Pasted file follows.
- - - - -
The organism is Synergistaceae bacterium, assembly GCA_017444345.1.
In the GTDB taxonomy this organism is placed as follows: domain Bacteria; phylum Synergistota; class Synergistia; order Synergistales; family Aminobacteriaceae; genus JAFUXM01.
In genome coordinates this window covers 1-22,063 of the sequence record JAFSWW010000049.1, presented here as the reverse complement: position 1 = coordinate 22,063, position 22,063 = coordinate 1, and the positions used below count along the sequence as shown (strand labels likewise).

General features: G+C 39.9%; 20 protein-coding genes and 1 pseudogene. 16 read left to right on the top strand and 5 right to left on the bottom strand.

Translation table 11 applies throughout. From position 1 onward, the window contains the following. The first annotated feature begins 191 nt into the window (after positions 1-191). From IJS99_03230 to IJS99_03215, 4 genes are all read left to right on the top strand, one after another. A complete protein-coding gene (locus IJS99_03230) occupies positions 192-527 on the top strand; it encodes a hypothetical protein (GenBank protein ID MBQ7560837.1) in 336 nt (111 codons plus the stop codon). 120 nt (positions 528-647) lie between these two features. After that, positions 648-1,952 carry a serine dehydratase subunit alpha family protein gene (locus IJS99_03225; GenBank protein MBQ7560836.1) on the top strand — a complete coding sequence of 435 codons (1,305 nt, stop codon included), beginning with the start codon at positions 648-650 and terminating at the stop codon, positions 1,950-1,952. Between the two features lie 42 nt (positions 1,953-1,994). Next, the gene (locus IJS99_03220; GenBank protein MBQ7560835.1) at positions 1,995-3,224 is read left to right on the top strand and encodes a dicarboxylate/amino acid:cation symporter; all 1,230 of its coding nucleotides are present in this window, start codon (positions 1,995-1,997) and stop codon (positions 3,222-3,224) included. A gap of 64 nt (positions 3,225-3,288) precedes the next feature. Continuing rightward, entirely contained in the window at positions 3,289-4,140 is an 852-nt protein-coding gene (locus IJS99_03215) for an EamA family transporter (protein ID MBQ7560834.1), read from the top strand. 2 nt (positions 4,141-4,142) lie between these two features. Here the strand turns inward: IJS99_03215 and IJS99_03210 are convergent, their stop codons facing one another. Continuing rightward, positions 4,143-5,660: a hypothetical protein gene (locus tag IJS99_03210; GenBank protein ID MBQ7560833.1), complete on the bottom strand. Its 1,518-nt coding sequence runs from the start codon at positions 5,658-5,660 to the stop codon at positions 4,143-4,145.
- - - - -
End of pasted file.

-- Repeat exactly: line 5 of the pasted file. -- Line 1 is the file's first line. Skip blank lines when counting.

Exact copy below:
Translation table 11 applies throughout. From position 1 onward, the window contains the following. The first annotated feature begins 191 nt into the window (after positions 1-191). From IJS99_03230 to IJS99_03215, 4 genes are all read left to right on the top strand, one after another. A complete protein-coding gene (locus IJS99_03230) occupies positions 192-527 on the top strand; it encodes a hypothetical protein (GenBank protein ID MBQ7560837.1) in 336 nt (111 codons plus the stop codon). 120 nt (positions 528-647) lie between these two features. After that, positions 648-1,952 carry a serine dehydratase subunit alpha family protein gene (locus IJS99_03225; GenBank protein MBQ7560836.1) on the top strand — a complete coding sequence of 435 codons (1,305 nt, stop codon included), beginning with the start codon at positions 648-650 and terminating at the stop codon, positions 1,950-1,952. Between the two features lie 42 nt (positions 1,953-1,994). Next, the gene (locus IJS99_03220; GenBank protein MBQ7560835.1) at positions 1,995-3,224 is read left to right on the top strand and encodes a dicarboxylate/amino acid:cation symporter; all 1,230 of its coding nucleotides are present in this window, start codon (positions 1,995-1,997) and stop codon (positions 3,222-3,224) included. A gap of 64 nt (positions 3,225-3,288) precedes the next feature. Continuing rightward, entirely contained in the window at positions 3,289-4,140 is an 852-nt protein-coding gene (locus IJS99_03215) for an EamA family transporter (protein ID MBQ7560834.1), read from the top strand. 2 nt (positions 4,141-4,142) lie between these two features. Here the strand turns inward: IJS99_03215 and IJS99_03210 are convergent, their stop codons facing one another. Continuing rightward, positions 4,143-5,660: a hypothetical protein gene (locus tag IJS99_03210; GenBank protein ID MBQ7560833.1), complete on the bottom strand. Its 1,518-nt coding sequence runs from the start codon at positions 5,658-5,660 to the stop codon at positions 4,143-4,145.